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    Decade-old case of putrid shrimp takes rare turn

    A U.S. appeals court, where a panel overturned the convictions, will hear the case as a group.

    By GRAHAM BRINK, Times Staff Writer
    © St. Petersburg Times
    published April 10, 2002


    The story of the rancid shrimp, which began in 1991, has been called the criminal case "that will never end."

    Now, the 11th U.S. Circuit Court of Appeals has ordered at least one more chapter in the prosecution of Sigma International, the St. Petersburg seafood importers originally accused of selling thousands of pounds of tainted shrimp marinated in chlorine and lemon juice to mask the smell.

    In a unusual move, the 12-member appeals court has decided to hear the case as a group instead of relying on the previous rulings of a three-judge panel. The decision, released Monday, could be good news for the U.S. Attorney's Office in Tampa, which came under fire last year when the three-judge panel overturned the convictions and harshly criticized the prosecutor's conduct.

    Assistant U.S. Attorney David Rhodes, who is handling the appeal, was cautiously optimistic.

    "It's kind of like starting over at square one," Rhodes said. "On the other hand, they could hear the arguments as a group and simply reinstate the three-judge panel's decision."

    In the vast majority of cases, the appellate court decisions are made by a three-judge panel, not all 12 judges. In the Sigma case, only 10 of the 12 judges will actually hear the case. One position on the court is vacant, and Judge Charles Wilson has recused himself as he was the U.S. attorney for the Middle District of Florida before his appointment to the appellate court in 1999.

    Neither Rhodes nor the defense attorneys on the case could say for sure why the court has decided to take this rare step. The judges might not agree with the earlier rulings or might want to clarify individual issues, they said.

    "You can interpet this in a lot of different ways," said attorney John Fitzgibbons, who represents Sigma vice president William Andrew "Andy" Walton.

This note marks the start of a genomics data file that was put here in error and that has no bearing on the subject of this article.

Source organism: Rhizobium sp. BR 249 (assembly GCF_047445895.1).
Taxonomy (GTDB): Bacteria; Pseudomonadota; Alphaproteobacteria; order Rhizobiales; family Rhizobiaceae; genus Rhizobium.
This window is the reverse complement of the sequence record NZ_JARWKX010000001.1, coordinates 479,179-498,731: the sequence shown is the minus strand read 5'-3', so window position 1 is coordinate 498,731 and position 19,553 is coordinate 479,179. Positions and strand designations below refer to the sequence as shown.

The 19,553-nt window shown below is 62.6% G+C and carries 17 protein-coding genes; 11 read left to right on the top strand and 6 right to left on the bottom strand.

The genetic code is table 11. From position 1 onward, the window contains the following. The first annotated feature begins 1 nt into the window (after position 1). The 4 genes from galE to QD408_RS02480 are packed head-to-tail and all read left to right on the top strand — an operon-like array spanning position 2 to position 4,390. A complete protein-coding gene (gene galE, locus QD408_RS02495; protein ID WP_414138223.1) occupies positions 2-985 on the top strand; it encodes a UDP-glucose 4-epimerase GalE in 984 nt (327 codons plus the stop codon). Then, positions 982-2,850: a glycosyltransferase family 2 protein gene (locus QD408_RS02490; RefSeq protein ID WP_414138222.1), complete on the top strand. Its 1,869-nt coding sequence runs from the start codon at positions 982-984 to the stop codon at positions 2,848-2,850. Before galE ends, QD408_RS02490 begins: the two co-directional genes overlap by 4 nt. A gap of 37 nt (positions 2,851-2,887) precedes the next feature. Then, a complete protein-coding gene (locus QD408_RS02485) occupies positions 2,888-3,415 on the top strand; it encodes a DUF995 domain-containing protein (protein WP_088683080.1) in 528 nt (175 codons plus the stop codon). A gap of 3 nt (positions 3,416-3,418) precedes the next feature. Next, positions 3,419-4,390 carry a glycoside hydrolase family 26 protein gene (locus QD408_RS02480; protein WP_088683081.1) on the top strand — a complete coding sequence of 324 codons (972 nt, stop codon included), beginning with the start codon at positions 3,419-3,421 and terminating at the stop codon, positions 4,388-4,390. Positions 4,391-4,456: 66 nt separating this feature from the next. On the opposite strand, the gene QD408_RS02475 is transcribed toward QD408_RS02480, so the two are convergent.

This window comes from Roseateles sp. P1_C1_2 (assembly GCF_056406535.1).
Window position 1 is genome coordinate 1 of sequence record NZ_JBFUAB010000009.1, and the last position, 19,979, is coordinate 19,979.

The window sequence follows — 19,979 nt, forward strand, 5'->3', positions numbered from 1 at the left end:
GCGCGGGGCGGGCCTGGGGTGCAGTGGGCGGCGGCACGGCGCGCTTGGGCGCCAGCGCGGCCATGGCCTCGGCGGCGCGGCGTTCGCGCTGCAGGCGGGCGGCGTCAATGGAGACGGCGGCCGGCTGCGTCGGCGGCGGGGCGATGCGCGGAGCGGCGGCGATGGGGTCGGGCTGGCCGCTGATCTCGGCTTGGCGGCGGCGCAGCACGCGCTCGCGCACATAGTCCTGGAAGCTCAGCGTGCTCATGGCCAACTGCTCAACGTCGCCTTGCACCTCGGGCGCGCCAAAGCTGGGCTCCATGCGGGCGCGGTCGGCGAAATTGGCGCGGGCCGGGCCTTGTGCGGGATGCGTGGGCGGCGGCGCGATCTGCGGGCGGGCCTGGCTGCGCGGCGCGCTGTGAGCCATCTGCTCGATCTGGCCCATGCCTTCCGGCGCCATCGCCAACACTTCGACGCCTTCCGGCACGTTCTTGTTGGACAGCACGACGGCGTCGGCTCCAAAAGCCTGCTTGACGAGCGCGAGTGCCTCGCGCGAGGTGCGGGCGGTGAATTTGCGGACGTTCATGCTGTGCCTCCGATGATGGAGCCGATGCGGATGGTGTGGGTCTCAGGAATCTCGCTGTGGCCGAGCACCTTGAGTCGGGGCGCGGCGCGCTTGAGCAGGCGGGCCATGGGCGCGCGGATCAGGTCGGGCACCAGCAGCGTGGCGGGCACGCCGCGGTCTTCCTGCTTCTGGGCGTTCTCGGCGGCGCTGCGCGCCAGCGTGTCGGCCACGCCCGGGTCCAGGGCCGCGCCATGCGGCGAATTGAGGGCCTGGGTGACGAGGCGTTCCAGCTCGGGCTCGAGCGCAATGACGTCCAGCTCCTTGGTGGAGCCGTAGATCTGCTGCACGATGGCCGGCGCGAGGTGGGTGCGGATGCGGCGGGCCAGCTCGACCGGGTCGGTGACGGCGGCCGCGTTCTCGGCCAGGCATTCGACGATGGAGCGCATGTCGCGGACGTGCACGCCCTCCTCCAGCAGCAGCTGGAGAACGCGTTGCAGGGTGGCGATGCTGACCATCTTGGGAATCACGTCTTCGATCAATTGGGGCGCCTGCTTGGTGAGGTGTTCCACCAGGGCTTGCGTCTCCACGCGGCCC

Investigators began looking into Sigma in 1991. Four years later, a grand jury indicted Sigma and six company officials, charging them with conspiracy to defraud, among other charges. Prosecutors said the chemically treated putrid shrimp ended up in grocery stores and restaurants, but it is unknown whether anyone got sick from it.

    The 10-week trial ended in felony guilty verdicts against the company, Walton and plant manager Charles Sternisha. Walton was sentenced to 41 months in prison and fined $10,000. Sternisha received 27 months and was fined $6,000. A judge also fined the company $1-million. The men remained free during the appeals.

    In 1999, the three-judge panel affirmed the convictions but asked the judge to reduce the sentences.

    The judges also said Assistant U.S. Attorney Michael Rubinstein's conduct was "unacceptable."

    In reaction to the harsh criticism, federal prosecutors asked for the ruling to be reconsidered. The defendants, too, asked for reconsideration.

    The next ruling, in March 2001, was even worse for the prosecutors. With new evidence, the three-judge panel overturned the convictions.

    Soon after the March ruling, the participants signed a plea agreement to avoid another trial. Sigma agreed to pay a $1-million fine and Walton and Sternisha would avoid prison. That agreement, however, was never finalized in court.

    The case is scheduled to be submitted to the appellate court during the week of June 10.

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